Asian Elephants | Sunday Observer

Asian Elephants

An elephant squirting water out of its trunk
An elephant squirting water out of its trunk

Continued from last week


Elephants continue to fascinate both scientists and general observers alike. They are recognised as being among the most intelligent creatures on earth. In fact, some enthusiasts believe that their intelligence rivals that of human beings.

Aristotle even said of elephants: “The beast which passeth all others in wit and mind”.

Proportionally, the elephant's brain is the most sizeable at a mass of just over 5 kg. Although the largest whale is 20 times the body size of an elephant, its brain is just under twice the size. The need for such a large and complex organ becomes clear when we consider the behaviour and abilities of these animals. Elephants are capable of a range of emotions, including joy, playfulness, grief and mourning. In addition, elephants are able to learn new facts and behaviours, mimic sounds that they hear, self-medicate, play with a sense of humour, perform artistic activities, use tools and display compassion and self-awareness.

Elephants are capable of a range of emotions, including joy and playfulness

Part of the reason that elephants possess such a superior level of intelligence is the structure of their brain. Their neocortex is highly convoluted, as it is in humans, apes and some dolphins. This is generally accepted to be an indication of complex intelligence. The cortex is thick and comprises many neurons. The elephant is one of the few creatures (along with human beings) that is not born with survival instincts, but needs to learn these during infancy and adolescence. The brain is specially designed to accomplish this sort of life learning. Elephants and humans have a similar lifespan, and plenty of time, approximately 10 years, is allowed for them to learn before they are considered to be independent adults.

The lessons learnt include how to feed, use tools and understand their place in their social structure. Elephants capacity for memory and emotions is remarkable and is due to the well-developed hippocampus. This is also the area responsible for emotional flashbacks and is the reason that elephants experience Post-Traumatic Stress Disorder.

The insight and intelligence of the elephant is particularly note-worthy in their ability to mourn their dead. This behaviour has only previously been noted in humans. In fact, recently deceased elephants will receive a burial ceremony, while those who are already reduced to a skeleton are still paid respect by passing herds. The burial ceremony is marked by deep rumblings while the dead body is touched and caressed by the herd members trunks.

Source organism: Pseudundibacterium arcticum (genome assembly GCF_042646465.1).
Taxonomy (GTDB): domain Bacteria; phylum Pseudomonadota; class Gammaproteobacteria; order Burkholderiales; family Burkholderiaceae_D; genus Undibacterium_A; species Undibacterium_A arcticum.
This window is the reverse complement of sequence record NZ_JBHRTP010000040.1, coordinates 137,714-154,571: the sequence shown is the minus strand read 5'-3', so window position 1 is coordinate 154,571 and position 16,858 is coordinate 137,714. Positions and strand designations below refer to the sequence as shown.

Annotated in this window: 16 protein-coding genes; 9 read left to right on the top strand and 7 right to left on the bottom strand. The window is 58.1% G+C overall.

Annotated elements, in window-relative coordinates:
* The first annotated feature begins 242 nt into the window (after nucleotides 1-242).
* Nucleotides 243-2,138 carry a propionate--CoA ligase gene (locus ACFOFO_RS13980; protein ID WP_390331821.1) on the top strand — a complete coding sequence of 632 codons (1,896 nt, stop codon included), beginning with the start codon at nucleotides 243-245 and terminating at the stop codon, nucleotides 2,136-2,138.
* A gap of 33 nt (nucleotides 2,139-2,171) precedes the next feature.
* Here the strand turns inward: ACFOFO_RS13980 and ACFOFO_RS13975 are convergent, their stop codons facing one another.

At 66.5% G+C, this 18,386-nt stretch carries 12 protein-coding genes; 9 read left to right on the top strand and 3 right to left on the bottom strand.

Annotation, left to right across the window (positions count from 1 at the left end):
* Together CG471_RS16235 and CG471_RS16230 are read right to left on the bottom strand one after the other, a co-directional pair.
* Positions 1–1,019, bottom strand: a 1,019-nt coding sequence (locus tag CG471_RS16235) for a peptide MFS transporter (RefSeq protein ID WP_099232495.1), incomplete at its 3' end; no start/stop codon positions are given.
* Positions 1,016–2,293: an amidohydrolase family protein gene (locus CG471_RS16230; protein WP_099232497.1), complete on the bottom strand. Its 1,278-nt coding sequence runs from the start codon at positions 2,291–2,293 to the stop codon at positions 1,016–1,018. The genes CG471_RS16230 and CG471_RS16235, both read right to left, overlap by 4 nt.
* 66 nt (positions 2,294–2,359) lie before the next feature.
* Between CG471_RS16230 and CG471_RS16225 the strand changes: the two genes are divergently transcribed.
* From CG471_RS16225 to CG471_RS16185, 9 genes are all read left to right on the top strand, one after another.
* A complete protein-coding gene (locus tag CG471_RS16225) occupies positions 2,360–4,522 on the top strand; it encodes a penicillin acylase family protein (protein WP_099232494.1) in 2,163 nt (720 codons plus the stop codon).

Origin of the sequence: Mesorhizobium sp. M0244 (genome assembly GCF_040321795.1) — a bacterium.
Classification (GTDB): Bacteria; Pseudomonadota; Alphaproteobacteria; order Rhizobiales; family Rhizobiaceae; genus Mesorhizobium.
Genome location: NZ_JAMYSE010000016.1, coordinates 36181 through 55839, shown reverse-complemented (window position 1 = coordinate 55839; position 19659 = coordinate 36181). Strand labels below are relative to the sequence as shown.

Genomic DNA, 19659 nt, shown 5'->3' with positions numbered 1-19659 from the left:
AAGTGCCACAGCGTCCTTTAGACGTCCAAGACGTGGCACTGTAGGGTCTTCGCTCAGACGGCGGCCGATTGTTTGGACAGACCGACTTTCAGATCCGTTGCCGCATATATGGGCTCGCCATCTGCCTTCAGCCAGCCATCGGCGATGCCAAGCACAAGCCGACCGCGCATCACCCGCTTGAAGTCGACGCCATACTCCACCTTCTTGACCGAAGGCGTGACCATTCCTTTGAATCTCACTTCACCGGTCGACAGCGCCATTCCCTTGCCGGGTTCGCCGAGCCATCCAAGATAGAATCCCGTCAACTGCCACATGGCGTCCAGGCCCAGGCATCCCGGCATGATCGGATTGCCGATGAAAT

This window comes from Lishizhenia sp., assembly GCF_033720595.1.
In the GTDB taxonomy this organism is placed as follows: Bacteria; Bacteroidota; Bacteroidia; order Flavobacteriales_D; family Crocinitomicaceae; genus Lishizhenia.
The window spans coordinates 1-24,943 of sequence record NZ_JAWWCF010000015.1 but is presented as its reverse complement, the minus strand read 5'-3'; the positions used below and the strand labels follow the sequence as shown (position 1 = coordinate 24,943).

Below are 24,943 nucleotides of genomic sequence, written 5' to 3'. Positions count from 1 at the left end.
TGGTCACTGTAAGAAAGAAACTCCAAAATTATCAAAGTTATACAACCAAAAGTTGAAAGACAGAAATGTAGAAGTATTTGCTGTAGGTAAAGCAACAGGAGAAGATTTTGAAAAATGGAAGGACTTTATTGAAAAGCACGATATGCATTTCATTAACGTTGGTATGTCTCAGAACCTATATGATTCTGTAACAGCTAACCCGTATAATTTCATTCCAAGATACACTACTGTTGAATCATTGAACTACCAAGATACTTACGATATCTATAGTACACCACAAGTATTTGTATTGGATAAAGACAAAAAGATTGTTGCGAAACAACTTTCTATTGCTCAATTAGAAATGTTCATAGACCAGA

Intelligence is also manifested in the elephant's ability to self-medicate. When a pregnant mother is due to give birth, she will chew on the leaves of the tree from the Boraginaceae family to induce labour.

Another ability that indicates superior intellect is the elephant's ability to play and display a sense of humour. Games include throwing a stick at a certain object, passing an object from one animal to another, or squirting water out of its trunk in a fountain. Elephants in zoos have even been seen stealing onlookers caps and hiding them in playful teasing.

The ability to mimic sounds is another indication of the impressive intelligence of these beasts. Elephants have been recorded mimicking passing trucks and even the sounds made by their trainers. Often, the elephant manages to articulate certain sounds so that they bear a strong resemblance to the spoken word.

Elephants are able to use tools or implements to accomplish a task they cannot perform on their own. They have been observed digging holes for drinking water, then moulding bark from a tree into the shape of a ball and placing it on top of the hole and covering it over with sand to avoid evaporation. They also use sticks to scratch their backs when their trunk cannot reach and have been known to drop rocks on electric fences to damage them.

The elephant's problem solving abilities are another impressive facet of their boundless intelligence. Incredibly, the elephant is able to change its behaviour based on a given situation. Bandula, an Asian elephant in captivity, had learnt how to release the complex hook on her shackles and would then assist her fellow “inmates” to escape from theirs.

Self awareness is yet another indication of the vast capacity for thinking and intellect that exists in the elephant. They can, in fact, recognise themselves in a mirror, something that is extremely rare in the animal kingdom.

These capabilities are merely touching the tip of the iceberg of what is the elephant's capacity for insight, thought and discernment. It is this capacity that continues to captivate researchers and onlookers alike in their eternal quest to understand the mystery of the elephant psyche. So love the giants for they will love you back.

- Internet